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ADDed Attractions October 2001
This month I'm excited to introduce Benjamin Polis. Benjamin has ADD and has just turned 20 and is the author of "Only a Mother Could Love Him. He currently has a website at www.addhelpguide.com which contains excerpts from his new book as well as teacher strategies.
Benjamin took the time to share a part of himself and his new book with my readers so please enjoy as you read about this author and his experiences with ADD.
Background on Author… When I was seventeen I was first asked to write this book on my personal experiences of suffering from Attention Deficit Disorder (ADD). I did not give the idea a second thought. The answer was a plain and simple, 'No!' I did not want to talk about it. I didn't even want to think about my personal experiences of ADD.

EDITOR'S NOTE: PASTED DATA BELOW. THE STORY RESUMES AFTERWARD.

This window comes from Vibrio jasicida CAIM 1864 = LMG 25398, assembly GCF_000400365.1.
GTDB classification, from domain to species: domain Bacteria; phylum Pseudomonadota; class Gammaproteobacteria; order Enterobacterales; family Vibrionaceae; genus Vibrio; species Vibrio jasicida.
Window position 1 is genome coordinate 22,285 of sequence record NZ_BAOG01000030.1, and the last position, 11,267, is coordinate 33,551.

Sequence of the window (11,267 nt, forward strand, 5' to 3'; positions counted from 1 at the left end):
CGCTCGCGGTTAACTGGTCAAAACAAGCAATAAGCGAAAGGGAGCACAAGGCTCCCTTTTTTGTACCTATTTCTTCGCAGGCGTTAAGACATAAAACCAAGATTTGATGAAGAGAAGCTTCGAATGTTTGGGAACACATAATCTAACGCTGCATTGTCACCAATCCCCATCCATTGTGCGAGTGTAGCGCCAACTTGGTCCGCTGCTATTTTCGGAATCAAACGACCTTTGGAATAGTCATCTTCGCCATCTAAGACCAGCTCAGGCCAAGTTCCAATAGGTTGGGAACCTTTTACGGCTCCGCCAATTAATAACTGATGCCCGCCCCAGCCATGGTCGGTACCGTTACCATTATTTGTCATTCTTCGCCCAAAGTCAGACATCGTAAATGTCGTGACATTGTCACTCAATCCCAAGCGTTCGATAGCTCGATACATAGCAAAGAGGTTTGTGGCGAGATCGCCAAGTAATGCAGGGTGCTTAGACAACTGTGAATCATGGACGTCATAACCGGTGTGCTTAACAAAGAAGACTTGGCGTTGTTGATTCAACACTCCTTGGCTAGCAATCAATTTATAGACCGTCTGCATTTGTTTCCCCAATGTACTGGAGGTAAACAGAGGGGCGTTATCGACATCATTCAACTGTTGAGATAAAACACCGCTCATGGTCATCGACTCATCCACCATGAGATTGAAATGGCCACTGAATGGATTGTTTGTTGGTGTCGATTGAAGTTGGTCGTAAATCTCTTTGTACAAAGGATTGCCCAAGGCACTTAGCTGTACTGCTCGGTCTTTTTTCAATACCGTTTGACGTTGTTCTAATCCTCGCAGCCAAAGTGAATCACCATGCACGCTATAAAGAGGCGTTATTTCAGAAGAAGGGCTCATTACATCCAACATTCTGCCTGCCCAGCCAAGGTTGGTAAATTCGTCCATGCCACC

Why I did not want to write the book was that I was sick and tired of always being looked upon as that 'crazy little child' who seemed to be a burden on everyone. My school life was hell, not just for me, but for my parents as well. Not to mention the teachers who I challenged every day in the classroom. I hated the fact that I was different and at times even hated myself for who I was and what I was doing.